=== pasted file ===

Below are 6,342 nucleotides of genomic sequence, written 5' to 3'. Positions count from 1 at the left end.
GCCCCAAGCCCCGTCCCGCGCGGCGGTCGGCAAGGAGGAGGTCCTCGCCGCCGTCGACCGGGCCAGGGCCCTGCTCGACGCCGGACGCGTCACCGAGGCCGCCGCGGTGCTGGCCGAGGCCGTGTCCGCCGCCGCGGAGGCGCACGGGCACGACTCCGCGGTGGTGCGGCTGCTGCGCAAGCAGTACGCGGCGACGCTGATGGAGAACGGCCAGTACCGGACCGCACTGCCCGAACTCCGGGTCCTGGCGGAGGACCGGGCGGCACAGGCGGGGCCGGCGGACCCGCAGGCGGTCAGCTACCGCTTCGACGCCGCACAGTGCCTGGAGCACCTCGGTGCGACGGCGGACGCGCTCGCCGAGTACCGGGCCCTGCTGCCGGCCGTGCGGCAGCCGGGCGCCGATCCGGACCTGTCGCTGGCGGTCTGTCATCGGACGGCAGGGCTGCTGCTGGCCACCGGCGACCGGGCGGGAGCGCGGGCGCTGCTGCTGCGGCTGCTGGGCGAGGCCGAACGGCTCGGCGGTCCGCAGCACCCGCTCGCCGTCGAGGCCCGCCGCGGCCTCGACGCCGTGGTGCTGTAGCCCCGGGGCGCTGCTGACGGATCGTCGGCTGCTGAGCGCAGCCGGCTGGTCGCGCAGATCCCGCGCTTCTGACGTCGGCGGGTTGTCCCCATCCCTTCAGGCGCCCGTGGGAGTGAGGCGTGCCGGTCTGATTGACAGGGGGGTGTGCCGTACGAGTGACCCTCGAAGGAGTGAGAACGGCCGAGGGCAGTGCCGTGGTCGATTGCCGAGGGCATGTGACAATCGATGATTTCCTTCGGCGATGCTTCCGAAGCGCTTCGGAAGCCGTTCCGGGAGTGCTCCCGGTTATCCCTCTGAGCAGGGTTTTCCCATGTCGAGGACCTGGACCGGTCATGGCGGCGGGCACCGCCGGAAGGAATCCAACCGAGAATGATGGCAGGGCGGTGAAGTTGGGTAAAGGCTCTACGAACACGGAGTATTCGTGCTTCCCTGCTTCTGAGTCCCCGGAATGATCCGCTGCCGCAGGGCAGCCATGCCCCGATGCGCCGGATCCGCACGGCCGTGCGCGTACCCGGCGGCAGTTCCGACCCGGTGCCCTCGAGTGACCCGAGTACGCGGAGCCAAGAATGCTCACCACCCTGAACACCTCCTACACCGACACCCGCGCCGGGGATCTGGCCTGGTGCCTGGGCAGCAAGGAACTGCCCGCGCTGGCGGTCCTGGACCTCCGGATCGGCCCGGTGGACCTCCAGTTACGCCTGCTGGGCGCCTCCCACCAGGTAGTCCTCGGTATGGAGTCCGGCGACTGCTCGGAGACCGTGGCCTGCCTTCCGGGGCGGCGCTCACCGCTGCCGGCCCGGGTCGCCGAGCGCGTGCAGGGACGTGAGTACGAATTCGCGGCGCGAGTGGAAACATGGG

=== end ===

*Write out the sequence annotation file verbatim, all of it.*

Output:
Below are 6,342 nucleotides of genomic sequence, written 5' to 3'. Positions count from 1 at the left end.
GCCCCAAGCCCCGTCCCGCGCGGCGGTCGGCAAGGAGGAGGTCCTCGCCGCCGTCGACCGGGCCAGGGCCCTGCTCGACGCCGGACGCGTCACCGAGGCCGCCGCGGTGCTGGCCGAGGCCGTGTCCGCCGCCGCGGAGGCGCACGGGCACGACTCCGCGGTGGTGCGGCTGCTGCGCAAGCAGTACGCGGCGACGCTGATGGAGAACGGCCAGTACCGGACCGCACTGCCCGAACTCCGGGTCCTGGCGGAGGACCGGGCGGCACAGGCGGGGCCGGCGGACCCGCAGGCGGTCAGCTACCGCTTCGACGCCGCACAGTGCCTGGAGCACCTCGGTGCGACGGCGGACGCGCTCGCCGAGTACCGGGCCCTGCTGCCGGCCGTGCGGCAGCCGGGCGCCGATCCGGACCTGTCGCTGGCGGTCTGTCATCGGACGGCAGGGCTGCTGCTGGCCACCGGCGACCGGGCGGGAGCGCGGGCGCTGCTGCTGCGGCTGCTGGGCGAGGCCGAACGGCTCGGCGGTCCGCAGCACCCGCTCGCCGTCGAGGCCCGCCGCGGCCTCGACGCCGTGGTGCTGTAGCCCCGGGGCGCTGCTGACGGATCGTCGGCTGCTGAGCGCAGCCGGCTGGTCGCGCAGATCCCGCGCTTCTGACGTCGGCGGGTTGTCCCCATCCCTTCAGGCGCCCGTGGGAGTGAGGCGTGCCGGTCTGATTGACAGGGGGGTGTGCCGTACGAGTGACCCTCGAAGGAGTGAGAACGGCCGAGGGCAGTGCCGTGGTCGATTGCCGAGGGCATGTGACAATCGATGATTTCCTTCGGCGATGCTTCCGAAGCGCTTCGGAAGCCGTTCCGGGAGTGCTCCCGGTTATCCCTCTGAGCAGGGTTTTCCCATGTCGAGGACCTGGACCGGTCATGGCGGCGGGCACCGCCGGAAGGAATCCAACCGAGAATGATGGCAGGGCGGTGAAGTTGGGTAAAGGCTCTACGAACACGGAGTATTCGTGCTTCCCTGCTTCTGAGTCCCCGGAATGATCCGCTGCCGCAGGGCAGCCATGCCCCGATGCGCCGGATCCGCACGGCCGTGCGCGTACCCGGCGGCAGTTCCGACCCGGTGCCCTCGAGTGACCCGAGTACGCGGAGCCAAGAATGCTCACCACCCTGAACACCTCCTACACCGACACCCGCGCCGGGGATCTGGCCTGGTGCCTGGGCAGCAAGGAACTGCCCGCGCTGGCGGTCCTGGACCTCCGGATCGGCCCGGTGGACCTCCAGTTACGCCTGCTGGGCGCCTCCCACCAGGTAGTCCTCGGTATGGAGTCCGGCGACTGCTCGGAGACCGTGGCCTGCCTTCCGGGGCGGCGCTCACCGCTGCCGGCCCGGGTCGCCGAGCGCGTGCAGGGACGTGAGTACGAATTCGCGGCGCGAGTGGAAACATGGG